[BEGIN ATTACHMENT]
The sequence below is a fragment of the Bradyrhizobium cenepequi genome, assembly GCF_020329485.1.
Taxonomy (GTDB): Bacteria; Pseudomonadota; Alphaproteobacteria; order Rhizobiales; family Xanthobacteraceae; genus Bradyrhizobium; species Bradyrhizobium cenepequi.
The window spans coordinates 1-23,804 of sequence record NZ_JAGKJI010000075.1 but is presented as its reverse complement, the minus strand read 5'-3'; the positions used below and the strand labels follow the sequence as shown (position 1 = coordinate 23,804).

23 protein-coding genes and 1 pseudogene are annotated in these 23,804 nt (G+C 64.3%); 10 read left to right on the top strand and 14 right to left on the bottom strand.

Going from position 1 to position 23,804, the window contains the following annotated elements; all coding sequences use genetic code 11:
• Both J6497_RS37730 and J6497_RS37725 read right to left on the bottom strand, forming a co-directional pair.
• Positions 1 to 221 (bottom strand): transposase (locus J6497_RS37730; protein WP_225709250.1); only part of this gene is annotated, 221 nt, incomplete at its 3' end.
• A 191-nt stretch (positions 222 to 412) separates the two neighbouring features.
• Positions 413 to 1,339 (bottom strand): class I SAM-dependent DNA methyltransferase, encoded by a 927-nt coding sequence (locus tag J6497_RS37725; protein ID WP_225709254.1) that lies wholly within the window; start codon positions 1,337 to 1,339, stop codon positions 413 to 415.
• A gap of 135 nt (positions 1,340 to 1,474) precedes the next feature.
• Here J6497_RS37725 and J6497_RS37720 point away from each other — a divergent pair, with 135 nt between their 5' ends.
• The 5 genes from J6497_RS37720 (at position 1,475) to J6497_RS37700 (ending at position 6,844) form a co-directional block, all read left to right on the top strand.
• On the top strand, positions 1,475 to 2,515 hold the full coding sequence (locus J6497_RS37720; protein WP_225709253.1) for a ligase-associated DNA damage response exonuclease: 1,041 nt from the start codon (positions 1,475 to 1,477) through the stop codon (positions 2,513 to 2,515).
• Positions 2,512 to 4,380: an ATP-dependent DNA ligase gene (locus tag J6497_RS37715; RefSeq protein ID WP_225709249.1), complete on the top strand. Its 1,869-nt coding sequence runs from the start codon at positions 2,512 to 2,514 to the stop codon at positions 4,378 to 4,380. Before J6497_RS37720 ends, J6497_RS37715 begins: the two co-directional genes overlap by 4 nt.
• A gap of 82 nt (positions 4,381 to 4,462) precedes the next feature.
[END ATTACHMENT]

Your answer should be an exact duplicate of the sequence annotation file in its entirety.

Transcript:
The sequence below is a fragment of the Bradyrhizobium cenepequi genome, assembly GCF_020329485.1.
Taxonomy (GTDB): Bacteria; Pseudomonadota; Alphaproteobacteria; order Rhizobiales; family Xanthobacteraceae; genus Bradyrhizobium; species Bradyrhizobium cenepequi.
The window spans coordinates 1-23,804 of sequence record NZ_JAGKJI010000075.1 but is presented as its reverse complement, the minus strand read 5'-3'; the positions used below and the strand labels follow the sequence as shown (position 1 = coordinate 23,804).

23 protein-coding genes and 1 pseudogene are annotated in these 23,804 nt (G+C 64.3%); 10 read left to right on the top strand and 14 right to left on the bottom strand.

Going from position 1 to position 23,804, the window contains the following annotated elements; all coding sequences use genetic code 11:
• Both J6497_RS37730 and J6497_RS37725 read right to left on the bottom strand, forming a co-directional pair.
• Positions 1 to 221 (bottom strand): transposase (locus J6497_RS37730; protein WP_225709250.1); only part of this gene is annotated, 221 nt, incomplete at its 3' end.
• A 191-nt stretch (positions 222 to 412) separates the two neighbouring features.
• Positions 413 to 1,339 (bottom strand): class I SAM-dependent DNA methyltransferase, encoded by a 927-nt coding sequence (locus tag J6497_RS37725; protein ID WP_225709254.1) that lies wholly within the window; start codon positions 1,337 to 1,339, stop codon positions 413 to 415.
• A gap of 135 nt (positions 1,340 to 1,474) precedes the next feature.
• Here J6497_RS37725 and J6497_RS37720 point away from each other — a divergent pair, with 135 nt between their 5' ends.
• The 5 genes from J6497_RS37720 (at position 1,475) to J6497_RS37700 (ending at position 6,844) form a co-directional block, all read left to right on the top strand.
• On the top strand, positions 1,475 to 2,515 hold the full coding sequence (locus J6497_RS37720; protein WP_225709253.1) for a ligase-associated DNA damage response exonuclease: 1,041 nt from the start codon (positions 1,475 to 1,477) through the stop codon (positions 2,513 to 2,515).
• Positions 2,512 to 4,380: an ATP-dependent DNA ligase gene (locus tag J6497_RS37715; RefSeq protein ID WP_225709249.1), complete on the top strand. Its 1,869-nt coding sequence runs from the start codon at positions 2,512 to 2,514 to the stop codon at positions 4,378 to 4,380. Before J6497_RS37720 ends, J6497_RS37715 begins: the two co-directional genes overlap by 4 nt.
• A gap of 82 nt (positions 4,381 to 4,462) precedes the next feature.